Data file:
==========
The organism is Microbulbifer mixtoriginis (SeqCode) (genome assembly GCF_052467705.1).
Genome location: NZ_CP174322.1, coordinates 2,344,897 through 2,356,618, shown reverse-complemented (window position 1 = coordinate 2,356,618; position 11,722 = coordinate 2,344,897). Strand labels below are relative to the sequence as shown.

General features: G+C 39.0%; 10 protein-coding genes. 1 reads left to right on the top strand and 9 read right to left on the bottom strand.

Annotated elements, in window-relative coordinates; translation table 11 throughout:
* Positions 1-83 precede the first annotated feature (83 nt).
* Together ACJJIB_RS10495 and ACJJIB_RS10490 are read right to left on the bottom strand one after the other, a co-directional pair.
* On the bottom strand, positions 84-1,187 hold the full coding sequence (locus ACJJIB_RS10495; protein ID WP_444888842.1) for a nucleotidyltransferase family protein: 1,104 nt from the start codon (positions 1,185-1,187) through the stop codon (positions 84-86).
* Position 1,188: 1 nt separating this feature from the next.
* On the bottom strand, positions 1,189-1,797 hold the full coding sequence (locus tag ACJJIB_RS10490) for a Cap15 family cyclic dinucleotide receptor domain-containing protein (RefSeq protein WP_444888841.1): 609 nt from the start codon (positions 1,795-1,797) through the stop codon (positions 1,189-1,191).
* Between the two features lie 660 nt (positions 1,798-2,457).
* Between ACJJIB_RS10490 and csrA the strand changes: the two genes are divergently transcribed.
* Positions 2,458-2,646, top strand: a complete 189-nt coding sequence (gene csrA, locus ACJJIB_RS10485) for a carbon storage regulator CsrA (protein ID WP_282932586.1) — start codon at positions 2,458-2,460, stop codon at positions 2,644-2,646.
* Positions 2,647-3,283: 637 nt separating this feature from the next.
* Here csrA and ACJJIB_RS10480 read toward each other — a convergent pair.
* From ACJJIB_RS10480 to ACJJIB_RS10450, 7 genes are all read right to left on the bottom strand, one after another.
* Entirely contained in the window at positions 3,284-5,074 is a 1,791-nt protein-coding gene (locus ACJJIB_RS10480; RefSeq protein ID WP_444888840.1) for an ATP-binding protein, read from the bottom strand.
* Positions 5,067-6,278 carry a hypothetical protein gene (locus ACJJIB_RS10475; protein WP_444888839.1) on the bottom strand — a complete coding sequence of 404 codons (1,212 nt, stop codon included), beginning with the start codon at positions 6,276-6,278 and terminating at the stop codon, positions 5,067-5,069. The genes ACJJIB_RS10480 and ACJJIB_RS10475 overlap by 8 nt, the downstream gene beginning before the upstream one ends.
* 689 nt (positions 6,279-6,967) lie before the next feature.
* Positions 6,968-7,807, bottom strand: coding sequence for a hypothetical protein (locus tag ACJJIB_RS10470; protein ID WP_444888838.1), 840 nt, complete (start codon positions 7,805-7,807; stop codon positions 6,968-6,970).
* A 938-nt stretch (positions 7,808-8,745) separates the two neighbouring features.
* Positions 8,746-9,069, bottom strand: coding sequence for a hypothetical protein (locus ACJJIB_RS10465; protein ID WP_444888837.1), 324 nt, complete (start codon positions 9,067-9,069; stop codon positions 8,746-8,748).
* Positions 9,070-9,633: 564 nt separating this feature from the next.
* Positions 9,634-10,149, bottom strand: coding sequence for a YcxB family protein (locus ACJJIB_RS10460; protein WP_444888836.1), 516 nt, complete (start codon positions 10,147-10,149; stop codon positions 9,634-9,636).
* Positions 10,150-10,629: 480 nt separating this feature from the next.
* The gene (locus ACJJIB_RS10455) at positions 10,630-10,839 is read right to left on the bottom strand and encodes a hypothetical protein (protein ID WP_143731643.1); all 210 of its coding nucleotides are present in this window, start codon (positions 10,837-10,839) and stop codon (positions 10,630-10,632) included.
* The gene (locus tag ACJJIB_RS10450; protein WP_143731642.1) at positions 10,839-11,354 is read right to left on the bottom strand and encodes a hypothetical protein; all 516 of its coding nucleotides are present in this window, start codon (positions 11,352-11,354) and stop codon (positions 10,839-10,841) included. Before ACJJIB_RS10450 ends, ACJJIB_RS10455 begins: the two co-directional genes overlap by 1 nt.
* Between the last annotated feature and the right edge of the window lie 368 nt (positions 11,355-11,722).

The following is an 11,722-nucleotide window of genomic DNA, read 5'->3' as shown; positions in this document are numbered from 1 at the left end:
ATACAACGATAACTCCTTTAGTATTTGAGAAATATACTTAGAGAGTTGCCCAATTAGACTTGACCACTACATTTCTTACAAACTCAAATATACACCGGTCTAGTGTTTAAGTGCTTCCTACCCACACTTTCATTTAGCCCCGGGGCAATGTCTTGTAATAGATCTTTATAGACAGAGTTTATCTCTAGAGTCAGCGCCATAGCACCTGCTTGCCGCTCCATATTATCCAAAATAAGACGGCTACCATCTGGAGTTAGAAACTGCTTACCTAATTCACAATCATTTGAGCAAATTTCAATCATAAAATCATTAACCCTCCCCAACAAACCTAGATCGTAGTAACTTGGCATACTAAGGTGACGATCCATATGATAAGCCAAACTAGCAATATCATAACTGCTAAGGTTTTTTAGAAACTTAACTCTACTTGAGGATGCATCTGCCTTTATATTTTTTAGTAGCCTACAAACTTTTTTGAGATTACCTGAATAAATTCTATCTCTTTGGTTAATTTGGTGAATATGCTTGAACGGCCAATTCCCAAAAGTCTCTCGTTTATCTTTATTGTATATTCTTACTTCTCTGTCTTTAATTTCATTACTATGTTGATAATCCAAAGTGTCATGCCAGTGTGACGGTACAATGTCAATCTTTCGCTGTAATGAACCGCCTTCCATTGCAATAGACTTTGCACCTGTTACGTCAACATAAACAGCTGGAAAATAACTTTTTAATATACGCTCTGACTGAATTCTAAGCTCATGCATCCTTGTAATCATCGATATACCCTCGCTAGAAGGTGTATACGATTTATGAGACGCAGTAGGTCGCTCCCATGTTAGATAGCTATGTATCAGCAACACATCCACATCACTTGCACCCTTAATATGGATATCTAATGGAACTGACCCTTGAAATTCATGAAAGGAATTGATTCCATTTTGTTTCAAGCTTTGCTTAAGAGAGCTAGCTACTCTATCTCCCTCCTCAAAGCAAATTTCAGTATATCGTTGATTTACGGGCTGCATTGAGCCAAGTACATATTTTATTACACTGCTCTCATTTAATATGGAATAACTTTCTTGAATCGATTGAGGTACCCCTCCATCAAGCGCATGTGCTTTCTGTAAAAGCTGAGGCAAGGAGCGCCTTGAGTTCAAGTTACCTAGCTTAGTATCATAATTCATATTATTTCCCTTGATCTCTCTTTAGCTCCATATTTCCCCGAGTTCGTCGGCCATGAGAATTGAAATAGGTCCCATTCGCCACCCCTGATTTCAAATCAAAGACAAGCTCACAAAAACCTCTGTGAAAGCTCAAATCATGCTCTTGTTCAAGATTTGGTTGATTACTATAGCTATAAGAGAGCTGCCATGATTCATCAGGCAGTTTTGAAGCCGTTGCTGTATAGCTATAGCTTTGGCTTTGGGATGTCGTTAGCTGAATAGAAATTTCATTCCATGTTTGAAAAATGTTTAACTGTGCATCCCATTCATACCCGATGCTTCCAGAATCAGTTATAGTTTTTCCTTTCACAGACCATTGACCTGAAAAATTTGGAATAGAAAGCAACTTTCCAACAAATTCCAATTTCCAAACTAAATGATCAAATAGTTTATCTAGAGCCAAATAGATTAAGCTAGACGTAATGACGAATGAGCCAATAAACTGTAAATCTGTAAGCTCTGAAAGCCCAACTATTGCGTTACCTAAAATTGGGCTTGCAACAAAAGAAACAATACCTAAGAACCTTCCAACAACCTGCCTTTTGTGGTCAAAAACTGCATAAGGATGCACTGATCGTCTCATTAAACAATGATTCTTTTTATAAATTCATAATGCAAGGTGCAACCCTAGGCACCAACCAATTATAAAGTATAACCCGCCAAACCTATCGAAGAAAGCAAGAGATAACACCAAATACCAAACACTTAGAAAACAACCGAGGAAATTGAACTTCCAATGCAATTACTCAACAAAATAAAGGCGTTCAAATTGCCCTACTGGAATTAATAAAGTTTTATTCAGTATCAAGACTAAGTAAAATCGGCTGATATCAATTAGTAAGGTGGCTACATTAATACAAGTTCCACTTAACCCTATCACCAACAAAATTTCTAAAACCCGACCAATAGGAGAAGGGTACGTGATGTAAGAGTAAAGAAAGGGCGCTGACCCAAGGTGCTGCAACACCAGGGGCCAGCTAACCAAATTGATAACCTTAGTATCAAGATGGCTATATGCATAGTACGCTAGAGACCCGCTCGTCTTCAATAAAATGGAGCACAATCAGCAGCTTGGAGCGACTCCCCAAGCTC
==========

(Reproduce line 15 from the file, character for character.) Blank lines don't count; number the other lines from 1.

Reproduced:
* From ACJJIB_RS10480 to ACJJIB_RS10450, 7 genes are all read right to left on the bottom strand, one after another.